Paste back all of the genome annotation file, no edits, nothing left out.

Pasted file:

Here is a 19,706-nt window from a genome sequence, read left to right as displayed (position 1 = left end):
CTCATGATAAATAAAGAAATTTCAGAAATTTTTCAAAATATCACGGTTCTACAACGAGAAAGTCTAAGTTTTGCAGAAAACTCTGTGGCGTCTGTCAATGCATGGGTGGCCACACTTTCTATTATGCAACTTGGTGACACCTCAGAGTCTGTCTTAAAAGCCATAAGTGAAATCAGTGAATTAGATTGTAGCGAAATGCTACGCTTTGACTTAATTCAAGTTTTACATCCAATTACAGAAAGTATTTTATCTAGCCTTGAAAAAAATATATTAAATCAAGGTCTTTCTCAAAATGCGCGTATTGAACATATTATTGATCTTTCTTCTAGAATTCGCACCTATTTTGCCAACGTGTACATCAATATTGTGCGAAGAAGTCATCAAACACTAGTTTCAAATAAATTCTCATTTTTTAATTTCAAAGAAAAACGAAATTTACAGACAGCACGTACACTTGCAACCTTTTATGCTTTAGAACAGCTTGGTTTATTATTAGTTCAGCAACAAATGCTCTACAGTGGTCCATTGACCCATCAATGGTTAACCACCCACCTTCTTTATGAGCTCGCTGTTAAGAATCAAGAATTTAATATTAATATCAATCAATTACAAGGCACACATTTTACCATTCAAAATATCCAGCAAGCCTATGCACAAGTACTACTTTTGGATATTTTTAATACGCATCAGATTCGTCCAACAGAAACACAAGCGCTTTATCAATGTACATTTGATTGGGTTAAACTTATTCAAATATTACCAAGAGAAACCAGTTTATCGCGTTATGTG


Here is a 19,706-nt window from a genome sequence, read left to right as displayed (position 1 = left end):
CTCATGATAAATAAAGAAATTTCAGAAATTTTTCAAAATATCACGGTTCTACAACGAGAAAGTCTAAGTTTTGCAGAAAACTCTGTGGCGTCTGTCAATGCATGGGTGGCCACACTTTCTATTATGCAACTTGGTGACACCTCAGAGTCTGTCTTAAAAGCCATAAGTGAAATCAGTGAATTAGATTGTAGCGAAATGCTACGCTTTGACTTAATTCAAGTTTTACATCCAATTACAGAAAGTATTTTATCTAGCCTTGAAAAAAATATATTAAATCAAGGTCTTTCTCAAAATGCGCGTATTGAACATATTATTGATCTTTCTTCTAGAATTCGCACCTATTTTGCCAACGTGTACATCAATATTGTGCGAAGAAGTCATCAAACACTAGTTTCAAATAAATTCTCATTTTTTAATTTCAAAGAAAAACGAAATTTACAGACAGCACGTACACTTGCAACCTTTTATGCTTTAGAACAGCTTGGTTTATTATTAGTTCAGCAACAAATGCTCTACAGTGGTCCATTGACCCATCAATGGTTAACCACCCACCTTCTTTATGAGCTCGCTGTTAAGAATCAAGAATTTAATATTAATATCAATCAATTACAAGGCACACATTTTACCATTCAAAATATCCAGCAAGCCTATGCACAAGTACTACTTTTGGATATTTTTAATACGCATCAGATTCGTCCAACAGAAACACAAGCGCTTTATCAATGTACATTTGATTGGGTTAAACTTATTCAAATATTACCAAGAGAAACCAGTTTATCGCGTTATGTG